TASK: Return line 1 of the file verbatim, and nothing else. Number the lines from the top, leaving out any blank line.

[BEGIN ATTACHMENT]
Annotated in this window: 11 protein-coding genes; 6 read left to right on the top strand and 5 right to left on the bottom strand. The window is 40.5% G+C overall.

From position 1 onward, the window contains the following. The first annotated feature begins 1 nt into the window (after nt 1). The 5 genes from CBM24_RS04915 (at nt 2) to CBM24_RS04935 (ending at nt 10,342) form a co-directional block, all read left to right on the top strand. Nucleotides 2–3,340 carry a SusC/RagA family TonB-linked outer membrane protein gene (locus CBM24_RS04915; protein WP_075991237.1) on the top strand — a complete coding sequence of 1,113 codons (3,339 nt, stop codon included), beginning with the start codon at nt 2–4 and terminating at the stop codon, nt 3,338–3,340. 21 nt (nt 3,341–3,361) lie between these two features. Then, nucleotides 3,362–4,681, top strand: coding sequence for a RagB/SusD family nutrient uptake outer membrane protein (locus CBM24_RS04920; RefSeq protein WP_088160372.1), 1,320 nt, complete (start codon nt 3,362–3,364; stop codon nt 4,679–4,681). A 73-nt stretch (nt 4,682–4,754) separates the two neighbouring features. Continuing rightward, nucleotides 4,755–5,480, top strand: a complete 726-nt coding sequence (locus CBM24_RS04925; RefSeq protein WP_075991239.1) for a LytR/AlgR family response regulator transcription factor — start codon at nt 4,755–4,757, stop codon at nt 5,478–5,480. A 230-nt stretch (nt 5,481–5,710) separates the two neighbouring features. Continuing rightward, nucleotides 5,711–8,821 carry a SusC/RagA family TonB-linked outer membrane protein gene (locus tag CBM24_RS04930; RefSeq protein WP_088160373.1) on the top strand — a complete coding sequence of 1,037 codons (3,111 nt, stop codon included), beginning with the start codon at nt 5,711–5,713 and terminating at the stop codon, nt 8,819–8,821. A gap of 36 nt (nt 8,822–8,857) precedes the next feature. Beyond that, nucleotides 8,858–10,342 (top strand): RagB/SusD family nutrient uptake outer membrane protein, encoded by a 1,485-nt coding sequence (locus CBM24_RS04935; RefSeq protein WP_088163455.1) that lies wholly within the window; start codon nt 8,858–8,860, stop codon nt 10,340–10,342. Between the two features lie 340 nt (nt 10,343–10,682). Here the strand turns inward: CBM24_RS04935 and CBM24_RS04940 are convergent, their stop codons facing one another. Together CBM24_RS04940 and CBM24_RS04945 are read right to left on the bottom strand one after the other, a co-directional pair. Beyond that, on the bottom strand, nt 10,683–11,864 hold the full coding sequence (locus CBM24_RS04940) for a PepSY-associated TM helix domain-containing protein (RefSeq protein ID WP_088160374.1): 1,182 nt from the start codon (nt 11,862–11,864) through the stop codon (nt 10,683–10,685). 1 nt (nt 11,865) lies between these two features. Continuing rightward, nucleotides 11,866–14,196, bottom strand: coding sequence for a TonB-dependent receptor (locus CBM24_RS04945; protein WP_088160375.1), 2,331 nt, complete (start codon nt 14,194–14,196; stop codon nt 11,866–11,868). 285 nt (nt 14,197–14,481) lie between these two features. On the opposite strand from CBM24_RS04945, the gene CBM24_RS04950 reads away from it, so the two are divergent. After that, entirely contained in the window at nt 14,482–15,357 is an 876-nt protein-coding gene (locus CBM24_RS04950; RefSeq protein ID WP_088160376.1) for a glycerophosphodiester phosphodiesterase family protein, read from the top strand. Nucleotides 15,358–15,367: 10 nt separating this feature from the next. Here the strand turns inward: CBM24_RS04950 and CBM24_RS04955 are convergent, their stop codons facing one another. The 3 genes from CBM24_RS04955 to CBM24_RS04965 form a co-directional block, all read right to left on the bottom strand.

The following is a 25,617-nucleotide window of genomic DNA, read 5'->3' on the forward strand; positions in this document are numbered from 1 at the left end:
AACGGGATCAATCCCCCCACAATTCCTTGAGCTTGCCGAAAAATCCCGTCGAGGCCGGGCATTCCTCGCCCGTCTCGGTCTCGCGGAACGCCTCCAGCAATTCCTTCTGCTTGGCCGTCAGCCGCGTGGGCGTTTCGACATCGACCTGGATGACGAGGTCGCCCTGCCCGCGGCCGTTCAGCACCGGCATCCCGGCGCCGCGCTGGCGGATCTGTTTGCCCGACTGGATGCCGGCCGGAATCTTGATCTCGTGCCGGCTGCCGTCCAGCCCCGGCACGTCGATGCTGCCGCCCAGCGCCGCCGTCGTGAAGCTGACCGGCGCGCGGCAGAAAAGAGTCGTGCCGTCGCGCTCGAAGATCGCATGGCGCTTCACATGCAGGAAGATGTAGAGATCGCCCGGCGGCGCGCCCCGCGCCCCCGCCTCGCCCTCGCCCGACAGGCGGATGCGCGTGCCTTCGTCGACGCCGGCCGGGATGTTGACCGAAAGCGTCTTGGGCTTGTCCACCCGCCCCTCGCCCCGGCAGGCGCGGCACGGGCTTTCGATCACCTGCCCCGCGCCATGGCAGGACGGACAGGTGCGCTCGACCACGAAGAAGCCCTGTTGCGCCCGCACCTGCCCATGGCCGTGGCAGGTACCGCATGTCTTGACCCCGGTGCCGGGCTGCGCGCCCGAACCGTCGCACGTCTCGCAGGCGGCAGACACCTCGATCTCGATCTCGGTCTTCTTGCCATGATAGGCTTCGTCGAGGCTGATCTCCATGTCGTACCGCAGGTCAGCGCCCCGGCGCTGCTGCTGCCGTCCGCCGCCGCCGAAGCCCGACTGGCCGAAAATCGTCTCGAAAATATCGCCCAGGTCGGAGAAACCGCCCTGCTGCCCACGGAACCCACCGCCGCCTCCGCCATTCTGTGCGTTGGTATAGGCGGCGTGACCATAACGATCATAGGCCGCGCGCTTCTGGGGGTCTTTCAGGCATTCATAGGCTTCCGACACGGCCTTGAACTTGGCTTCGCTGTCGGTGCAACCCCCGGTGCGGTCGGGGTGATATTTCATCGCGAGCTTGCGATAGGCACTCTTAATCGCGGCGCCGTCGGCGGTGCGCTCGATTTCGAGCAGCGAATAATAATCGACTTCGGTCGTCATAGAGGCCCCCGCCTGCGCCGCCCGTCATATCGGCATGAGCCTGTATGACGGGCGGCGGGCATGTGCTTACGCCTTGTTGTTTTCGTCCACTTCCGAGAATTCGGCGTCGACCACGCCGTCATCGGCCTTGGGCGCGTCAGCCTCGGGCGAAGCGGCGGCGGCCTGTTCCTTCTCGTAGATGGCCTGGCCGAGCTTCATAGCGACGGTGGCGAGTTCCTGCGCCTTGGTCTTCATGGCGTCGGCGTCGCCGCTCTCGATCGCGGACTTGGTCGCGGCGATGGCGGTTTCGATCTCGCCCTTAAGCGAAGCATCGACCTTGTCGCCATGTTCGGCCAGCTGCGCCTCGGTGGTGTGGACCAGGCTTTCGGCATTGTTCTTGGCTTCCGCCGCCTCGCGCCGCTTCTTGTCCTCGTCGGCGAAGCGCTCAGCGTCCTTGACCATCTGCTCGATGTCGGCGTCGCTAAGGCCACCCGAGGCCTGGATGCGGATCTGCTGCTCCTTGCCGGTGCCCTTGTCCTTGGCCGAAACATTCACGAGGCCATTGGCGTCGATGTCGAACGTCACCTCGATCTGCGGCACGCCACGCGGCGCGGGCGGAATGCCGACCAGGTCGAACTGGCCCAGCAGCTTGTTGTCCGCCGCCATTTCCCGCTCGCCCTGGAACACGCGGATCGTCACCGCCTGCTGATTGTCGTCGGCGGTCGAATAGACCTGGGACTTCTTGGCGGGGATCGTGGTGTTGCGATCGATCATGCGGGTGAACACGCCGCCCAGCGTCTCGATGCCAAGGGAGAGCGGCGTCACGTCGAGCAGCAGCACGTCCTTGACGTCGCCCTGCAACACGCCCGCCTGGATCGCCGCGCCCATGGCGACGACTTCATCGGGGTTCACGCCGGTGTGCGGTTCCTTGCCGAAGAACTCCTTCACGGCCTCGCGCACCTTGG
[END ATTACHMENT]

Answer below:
Annotated in this window: 11 protein-coding genes; 6 read left to right on the top strand and 5 right to left on the bottom strand. The window is 40.5% G+C overall.